Weekly Siren Test In Tulsa Canceled After Earthquake


Wednesday, October 13th 2010, 6:02 pm
By: News On 6


By Tara Vreeland, News On 6

TULSA, Oklahoma -- The Tulsa Area Emergency Management Agency went into action mode after a 4.3 earthquake rattled parts of the city Wednesday morning.

10/13/2010 Related Story: 4.3 Magnitude Earthquake Strikes Central Oklahoma, Felt Across Five States

The Emergency Management Agency usually tests the sirens on Wednesdays at noon, but on this Wednesday they decided to cancel the sirens because they didn't want to alarm anyone after this morning's quake.

A class of kindergartners at Limestone Technology Academy learned about earthquakes Wednesday. But it wasn't on Mandi Cloud's lesson plan.

"All of a sudden the smart board and the projector started to shake. And on the screen it looked like it was bouncing all over the place," Cloud said.

"We were sitting all down, then something shaking. I saw it and I said "Mrs Cloud the board is shaking," said Jaycee Fry, a kindergartner.

10/13/2010 Related Story: News On 6 Viewers Share Their Earthquake Stories

There was no video of the actual quake in the classroom but the 23 rowdy kindergartners tried to mimic the seismic shaker.

Downtown, the Tulsa Area Emergency Management Agency was preparing for the weekly radio check up.

"Once a week we do a radio test with the state emergency management to insure that the radios are working and report in any significant events that people might have, which are pretty mundane calls," said Roger Jolliff, Acting Director of Tulsa Area Emergency Management. "This morning there was a lot to talk about with the earthquake having just happened."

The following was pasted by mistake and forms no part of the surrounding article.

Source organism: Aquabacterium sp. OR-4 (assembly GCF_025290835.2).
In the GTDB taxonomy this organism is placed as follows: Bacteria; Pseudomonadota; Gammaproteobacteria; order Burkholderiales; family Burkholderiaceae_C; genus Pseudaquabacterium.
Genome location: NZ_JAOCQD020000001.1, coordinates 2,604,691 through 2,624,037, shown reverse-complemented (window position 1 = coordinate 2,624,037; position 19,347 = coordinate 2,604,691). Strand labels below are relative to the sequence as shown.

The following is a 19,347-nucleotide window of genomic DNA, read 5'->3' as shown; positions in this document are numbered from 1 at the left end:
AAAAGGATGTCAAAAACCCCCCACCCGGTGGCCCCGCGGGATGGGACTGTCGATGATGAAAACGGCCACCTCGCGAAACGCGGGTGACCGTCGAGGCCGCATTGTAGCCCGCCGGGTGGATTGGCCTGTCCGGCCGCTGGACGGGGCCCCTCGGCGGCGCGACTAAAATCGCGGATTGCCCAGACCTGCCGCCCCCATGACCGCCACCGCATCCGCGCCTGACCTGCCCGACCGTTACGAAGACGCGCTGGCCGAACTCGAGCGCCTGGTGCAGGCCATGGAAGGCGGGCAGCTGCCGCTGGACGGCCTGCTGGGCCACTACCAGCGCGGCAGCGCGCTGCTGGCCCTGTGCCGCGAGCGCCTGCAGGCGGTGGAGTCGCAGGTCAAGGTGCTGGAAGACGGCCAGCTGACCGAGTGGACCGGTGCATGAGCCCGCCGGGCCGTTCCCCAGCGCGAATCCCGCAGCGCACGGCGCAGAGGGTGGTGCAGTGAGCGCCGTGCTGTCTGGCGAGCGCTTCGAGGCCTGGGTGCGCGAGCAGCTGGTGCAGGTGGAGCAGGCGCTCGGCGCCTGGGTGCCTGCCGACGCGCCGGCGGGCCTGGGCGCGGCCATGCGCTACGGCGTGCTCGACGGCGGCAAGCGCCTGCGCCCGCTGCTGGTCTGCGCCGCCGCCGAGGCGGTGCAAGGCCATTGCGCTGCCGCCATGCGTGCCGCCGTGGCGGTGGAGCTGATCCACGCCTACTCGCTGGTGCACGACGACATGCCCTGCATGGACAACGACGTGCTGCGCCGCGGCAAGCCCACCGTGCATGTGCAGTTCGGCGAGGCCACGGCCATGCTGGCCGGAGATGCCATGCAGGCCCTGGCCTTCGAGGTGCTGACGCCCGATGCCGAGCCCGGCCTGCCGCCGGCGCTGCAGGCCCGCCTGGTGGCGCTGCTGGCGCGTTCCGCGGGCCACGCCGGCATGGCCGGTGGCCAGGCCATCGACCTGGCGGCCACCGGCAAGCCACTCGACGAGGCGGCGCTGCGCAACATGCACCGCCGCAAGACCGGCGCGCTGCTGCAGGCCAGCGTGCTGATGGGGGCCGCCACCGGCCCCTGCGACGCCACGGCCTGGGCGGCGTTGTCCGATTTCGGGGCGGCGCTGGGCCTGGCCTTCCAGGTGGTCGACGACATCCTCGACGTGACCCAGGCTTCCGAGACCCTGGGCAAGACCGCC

The agency made calls to city managers and their staff.

"Let them know there were no plans to activate the EOC at this time because while there were concerns, there was really no response needed at the level we operate," Jolliff said.

The city says the Fire Chief Allen LaCroix said the effects were minimal and they don't expect any underground damage to water or sewer lines.

Tulsa County also reported little to no damage in Tulsa. Mostly, people were just startled by the short quake.

"This was an opportunity for all of us to think about earthquakes for a minute and think about other disaster preparedness," Joliff said.

And for Mandi Cloud's class of kindergartners, the experience left them with a mix of opinions: some said it was scary, others said it was not scary.

The Tulsa Emergency Management Agency says they conducted a silent test on the sirens Wednesday. Weather permitting, they will test and sound the sirens at noon next Wednesday.